Bubble Up

In recent years the introduction of Helping Babies Breathe in low-income countries has proven to be effective in reducing fresh stillbirth rates. Babies who would otherwise be considered to be fresh stillbirths are given a chance, helped to breathe and often survive without any complications. Vossius C, et al. Cost-Effectiveness of the “Helping Babies Breathe” Program in a Missionary Hospital in Rural Tanzania. PLoS ONE. 2014;9(7):e102080. This study for example showed a cost per life saved of just over 200 dollars, over the first year of the program. As the retraining is done without new equipment and during the hours of work, it costs next to nothing, so the costs per life saved should drop even further as the years go by.

Some babies do go on to need respiratory support, which is itself costly and in limited supply in middle resource countries.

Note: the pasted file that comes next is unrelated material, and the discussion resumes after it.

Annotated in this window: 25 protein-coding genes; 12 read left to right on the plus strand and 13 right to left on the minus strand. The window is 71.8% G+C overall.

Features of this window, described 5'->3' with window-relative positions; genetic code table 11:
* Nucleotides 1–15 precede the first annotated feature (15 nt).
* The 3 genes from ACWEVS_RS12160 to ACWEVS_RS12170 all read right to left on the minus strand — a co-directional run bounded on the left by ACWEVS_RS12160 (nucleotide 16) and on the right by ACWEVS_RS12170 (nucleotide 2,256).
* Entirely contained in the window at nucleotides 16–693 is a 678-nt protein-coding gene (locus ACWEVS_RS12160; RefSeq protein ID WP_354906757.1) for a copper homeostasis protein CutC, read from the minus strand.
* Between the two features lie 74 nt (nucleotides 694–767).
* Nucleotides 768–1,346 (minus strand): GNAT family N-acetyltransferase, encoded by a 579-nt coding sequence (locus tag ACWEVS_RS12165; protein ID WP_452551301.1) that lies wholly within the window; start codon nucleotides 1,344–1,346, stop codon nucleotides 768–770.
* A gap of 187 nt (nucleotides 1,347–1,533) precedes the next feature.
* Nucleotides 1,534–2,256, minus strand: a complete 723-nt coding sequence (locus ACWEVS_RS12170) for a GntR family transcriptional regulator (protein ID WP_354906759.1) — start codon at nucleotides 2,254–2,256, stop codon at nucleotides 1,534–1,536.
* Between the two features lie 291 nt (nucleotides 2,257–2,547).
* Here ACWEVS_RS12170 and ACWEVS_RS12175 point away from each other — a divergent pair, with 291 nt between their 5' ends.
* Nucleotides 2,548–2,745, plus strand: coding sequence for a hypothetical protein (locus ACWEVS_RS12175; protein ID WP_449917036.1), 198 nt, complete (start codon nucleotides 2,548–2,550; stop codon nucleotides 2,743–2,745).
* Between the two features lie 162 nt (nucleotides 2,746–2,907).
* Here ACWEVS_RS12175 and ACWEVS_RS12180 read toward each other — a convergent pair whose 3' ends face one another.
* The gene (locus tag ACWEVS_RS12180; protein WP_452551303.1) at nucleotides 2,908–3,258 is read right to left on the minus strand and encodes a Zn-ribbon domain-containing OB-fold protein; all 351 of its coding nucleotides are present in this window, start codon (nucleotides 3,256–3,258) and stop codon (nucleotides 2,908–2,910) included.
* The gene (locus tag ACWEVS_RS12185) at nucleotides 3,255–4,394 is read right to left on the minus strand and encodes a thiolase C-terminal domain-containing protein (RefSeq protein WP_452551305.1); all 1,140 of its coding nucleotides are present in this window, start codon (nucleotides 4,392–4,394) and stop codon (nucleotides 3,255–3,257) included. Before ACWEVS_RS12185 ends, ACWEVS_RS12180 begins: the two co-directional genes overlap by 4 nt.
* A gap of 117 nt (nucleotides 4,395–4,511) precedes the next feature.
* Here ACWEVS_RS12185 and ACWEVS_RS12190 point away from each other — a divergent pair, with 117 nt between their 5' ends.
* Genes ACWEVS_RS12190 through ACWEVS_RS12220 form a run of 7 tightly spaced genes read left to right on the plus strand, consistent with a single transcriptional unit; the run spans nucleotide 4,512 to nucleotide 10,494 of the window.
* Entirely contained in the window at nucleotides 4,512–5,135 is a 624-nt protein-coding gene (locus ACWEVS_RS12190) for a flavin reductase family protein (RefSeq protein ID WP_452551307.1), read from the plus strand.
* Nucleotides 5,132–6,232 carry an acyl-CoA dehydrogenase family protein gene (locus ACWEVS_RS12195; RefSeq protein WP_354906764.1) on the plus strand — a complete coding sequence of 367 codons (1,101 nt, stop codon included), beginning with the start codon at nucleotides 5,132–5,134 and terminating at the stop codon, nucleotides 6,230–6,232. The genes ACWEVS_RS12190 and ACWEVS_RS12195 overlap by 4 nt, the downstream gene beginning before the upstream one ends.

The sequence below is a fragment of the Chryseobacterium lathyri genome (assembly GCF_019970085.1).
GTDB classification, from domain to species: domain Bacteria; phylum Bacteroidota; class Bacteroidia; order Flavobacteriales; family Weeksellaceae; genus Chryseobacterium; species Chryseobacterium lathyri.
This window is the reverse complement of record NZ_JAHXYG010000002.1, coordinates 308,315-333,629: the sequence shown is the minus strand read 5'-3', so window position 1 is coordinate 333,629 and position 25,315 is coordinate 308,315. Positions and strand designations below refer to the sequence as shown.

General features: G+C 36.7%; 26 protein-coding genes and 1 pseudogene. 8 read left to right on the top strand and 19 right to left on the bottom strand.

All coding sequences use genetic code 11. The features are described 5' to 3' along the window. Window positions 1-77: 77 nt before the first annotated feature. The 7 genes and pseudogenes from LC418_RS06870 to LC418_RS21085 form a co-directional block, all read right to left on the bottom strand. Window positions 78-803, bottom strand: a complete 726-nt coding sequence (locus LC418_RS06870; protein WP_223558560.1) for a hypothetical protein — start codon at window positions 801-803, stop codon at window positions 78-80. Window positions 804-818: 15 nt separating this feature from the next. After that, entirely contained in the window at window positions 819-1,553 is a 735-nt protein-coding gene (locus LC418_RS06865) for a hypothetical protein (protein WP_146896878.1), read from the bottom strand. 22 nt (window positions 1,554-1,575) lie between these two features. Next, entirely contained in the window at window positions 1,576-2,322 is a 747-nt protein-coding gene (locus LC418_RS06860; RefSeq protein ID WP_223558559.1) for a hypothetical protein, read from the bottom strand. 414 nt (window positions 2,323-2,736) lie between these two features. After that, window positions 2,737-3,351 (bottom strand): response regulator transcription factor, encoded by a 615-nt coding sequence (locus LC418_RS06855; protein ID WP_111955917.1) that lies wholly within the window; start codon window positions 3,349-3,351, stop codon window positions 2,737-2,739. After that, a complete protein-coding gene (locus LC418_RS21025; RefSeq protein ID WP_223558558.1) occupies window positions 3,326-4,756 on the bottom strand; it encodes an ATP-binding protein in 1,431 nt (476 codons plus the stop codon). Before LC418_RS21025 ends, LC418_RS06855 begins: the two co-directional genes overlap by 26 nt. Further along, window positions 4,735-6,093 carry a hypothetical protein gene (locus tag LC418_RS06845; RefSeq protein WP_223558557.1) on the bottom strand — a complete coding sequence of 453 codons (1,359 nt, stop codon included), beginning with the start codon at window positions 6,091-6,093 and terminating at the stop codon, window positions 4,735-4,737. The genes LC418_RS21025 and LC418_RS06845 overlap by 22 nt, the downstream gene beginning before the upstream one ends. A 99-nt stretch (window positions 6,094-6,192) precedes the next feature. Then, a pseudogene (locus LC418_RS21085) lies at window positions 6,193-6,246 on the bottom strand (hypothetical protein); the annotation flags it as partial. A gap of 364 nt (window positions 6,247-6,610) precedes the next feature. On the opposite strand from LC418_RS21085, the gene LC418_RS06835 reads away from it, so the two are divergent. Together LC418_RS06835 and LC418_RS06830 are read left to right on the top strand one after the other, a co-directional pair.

A new paper from Nicaragua describes the results of introducing and promoting the use of bubble nasal CPAP in an NICU that was already providing assisted ventilation. (Rezzonico R, et al. Impact of the systematic introduction of low-cost bubble nasal CPAP in a NICU of a developing country: a prospective pre- and post-intervention study. BMC Pediatrics. 2015;15(1).) They showed that after the change in practice there were many more babies who only required CPAP, the proportion more than doubled to over 60%, and the mortality rate decreased despite an increase in admissions.

About Keith Barrington

I am a neonatologist and clinical researcher at Sainte Justine University Health Center in Montréal
This entry was posted in Neonatal Research and tagged , , . Bookmark the permalink.

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